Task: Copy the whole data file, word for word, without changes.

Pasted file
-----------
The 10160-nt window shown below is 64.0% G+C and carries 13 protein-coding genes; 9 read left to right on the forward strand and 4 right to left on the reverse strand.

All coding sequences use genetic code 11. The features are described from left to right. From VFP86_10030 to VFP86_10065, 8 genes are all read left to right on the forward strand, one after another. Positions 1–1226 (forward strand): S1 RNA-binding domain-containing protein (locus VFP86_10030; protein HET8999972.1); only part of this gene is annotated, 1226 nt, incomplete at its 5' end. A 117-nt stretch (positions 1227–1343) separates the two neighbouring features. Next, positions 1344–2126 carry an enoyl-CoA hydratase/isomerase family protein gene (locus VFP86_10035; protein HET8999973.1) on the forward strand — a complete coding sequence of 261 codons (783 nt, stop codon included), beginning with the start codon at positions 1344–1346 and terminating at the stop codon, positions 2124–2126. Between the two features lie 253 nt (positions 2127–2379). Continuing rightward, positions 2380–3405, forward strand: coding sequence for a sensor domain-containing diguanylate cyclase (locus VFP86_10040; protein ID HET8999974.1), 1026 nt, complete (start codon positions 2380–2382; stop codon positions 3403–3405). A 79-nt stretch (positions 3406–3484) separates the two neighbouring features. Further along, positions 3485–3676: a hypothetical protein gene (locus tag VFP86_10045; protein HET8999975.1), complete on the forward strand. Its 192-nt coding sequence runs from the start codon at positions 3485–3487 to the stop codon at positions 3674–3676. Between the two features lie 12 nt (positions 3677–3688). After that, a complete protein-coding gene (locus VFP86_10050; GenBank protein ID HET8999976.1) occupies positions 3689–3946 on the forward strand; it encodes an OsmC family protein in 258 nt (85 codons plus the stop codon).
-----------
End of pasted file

The 10160-nt window shown below is 64.0% G+C and carries 13 protein-coding genes; 9 read left to right on the forward strand and 4 right to left on the reverse strand.

All coding sequences use genetic code 11. The features are described from left to right. From VFP86_10030 to VFP86_10065, 8 genes are all read left to right on the forward strand, one after another. Positions 1–1226 (forward strand): S1 RNA-binding domain-containing protein (locus VFP86_10030; protein HET8999972.1); only part of this gene is annotated, 1226 nt, incomplete at its 5' end. A 117-nt stretch (positions 1227–1343) separates the two neighbouring features. Next, positions 1344–2126 carry an enoyl-CoA hydratase/isomerase family protein gene (locus VFP86_10035; protein HET8999973.1) on the forward strand — a complete coding sequence of 261 codons (783 nt, stop codon included), beginning with the start codon at positions 1344–1346 and terminating at the stop codon, positions 2124–2126. Between the two features lie 253 nt (positions 2127–2379). Continuing rightward, positions 2380–3405, forward strand: coding sequence for a sensor domain-containing diguanylate cyclase (locus VFP86_10040; protein ID HET8999974.1), 1026 nt, complete (start codon positions 2380–2382; stop codon positions 3403–3405). A 79-nt stretch (positions 3406–3484) separates the two neighbouring features. Further along, positions 3485–3676: a hypothetical protein gene (locus tag VFP86_10045; protein HET8999975.1), complete on the forward strand. Its 192-nt coding sequence runs from the start codon at positions 3485–3487 to the stop codon at positions 3674–3676. Between the two features lie 12 nt (positions 3677–3688). After that, a complete protein-coding gene (locus VFP86_10050; GenBank protein ID HET8999976.1) occupies positions 3689–3946 on the forward strand; it encodes an OsmC family protein in 258 nt (85 codons plus the stop codon).